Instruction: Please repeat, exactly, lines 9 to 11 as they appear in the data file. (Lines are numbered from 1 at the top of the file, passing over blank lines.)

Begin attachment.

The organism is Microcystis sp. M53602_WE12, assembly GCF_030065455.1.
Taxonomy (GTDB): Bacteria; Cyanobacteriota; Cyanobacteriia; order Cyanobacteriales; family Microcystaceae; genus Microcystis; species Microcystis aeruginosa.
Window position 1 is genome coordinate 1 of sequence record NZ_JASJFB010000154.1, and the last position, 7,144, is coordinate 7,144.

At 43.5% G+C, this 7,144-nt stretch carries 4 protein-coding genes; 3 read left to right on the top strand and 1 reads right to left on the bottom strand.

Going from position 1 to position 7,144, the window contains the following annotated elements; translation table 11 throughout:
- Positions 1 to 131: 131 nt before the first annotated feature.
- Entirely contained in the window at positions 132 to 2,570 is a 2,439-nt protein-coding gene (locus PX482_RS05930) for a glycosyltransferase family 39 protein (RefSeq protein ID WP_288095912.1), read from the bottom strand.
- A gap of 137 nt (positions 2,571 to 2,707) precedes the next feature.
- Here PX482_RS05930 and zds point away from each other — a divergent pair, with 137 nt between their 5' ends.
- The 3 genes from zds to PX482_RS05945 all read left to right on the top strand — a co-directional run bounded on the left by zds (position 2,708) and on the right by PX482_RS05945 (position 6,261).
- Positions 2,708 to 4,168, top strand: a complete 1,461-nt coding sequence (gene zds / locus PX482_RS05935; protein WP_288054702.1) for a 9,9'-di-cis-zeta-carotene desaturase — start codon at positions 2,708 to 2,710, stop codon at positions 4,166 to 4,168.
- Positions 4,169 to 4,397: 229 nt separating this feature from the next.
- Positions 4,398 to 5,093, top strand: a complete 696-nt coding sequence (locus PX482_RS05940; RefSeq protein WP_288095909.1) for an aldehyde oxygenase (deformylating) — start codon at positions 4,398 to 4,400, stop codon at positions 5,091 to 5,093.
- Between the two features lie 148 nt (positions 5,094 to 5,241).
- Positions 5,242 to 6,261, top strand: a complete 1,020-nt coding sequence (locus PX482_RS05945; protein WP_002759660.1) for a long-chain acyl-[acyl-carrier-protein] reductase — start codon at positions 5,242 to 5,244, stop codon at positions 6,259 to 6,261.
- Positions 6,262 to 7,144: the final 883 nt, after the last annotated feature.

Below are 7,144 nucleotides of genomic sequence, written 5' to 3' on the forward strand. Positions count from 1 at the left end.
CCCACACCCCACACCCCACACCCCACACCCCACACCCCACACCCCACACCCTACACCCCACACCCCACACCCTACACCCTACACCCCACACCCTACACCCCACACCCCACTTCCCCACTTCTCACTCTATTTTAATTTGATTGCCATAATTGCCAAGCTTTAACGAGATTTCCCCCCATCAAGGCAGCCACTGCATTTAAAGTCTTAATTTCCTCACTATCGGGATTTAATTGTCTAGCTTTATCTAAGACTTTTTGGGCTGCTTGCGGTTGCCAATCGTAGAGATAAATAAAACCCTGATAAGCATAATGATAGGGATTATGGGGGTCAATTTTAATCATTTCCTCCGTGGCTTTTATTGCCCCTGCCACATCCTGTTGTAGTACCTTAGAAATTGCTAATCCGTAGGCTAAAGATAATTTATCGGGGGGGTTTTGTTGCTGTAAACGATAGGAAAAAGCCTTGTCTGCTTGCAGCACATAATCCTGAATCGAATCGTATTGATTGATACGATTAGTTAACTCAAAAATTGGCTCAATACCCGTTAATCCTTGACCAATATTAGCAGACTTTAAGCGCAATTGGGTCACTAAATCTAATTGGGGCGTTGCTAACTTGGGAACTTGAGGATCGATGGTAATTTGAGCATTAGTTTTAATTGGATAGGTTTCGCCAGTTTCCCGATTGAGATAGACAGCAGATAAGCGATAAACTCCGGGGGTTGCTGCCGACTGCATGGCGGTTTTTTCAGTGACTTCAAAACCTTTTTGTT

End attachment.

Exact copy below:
- Here PX482_RS05930 and zds point away from each other — a divergent pair, with 137 nt between their 5' ends.
- The 3 genes from zds to PX482_RS05945 all read left to right on the top strand — a co-directional run bounded on the left by zds (position 2,708) and on the right by PX482_RS05945 (position 6,261).
- Positions 2,708 to 4,168, top strand: a complete 1,461-nt coding sequence (gene zds / locus PX482_RS05935; protein WP_288054702.1) for a 9,9'-di-cis-zeta-carotene desaturase — start codon at positions 2,708 to 2,710, stop codon at positions 4,166 to 4,168.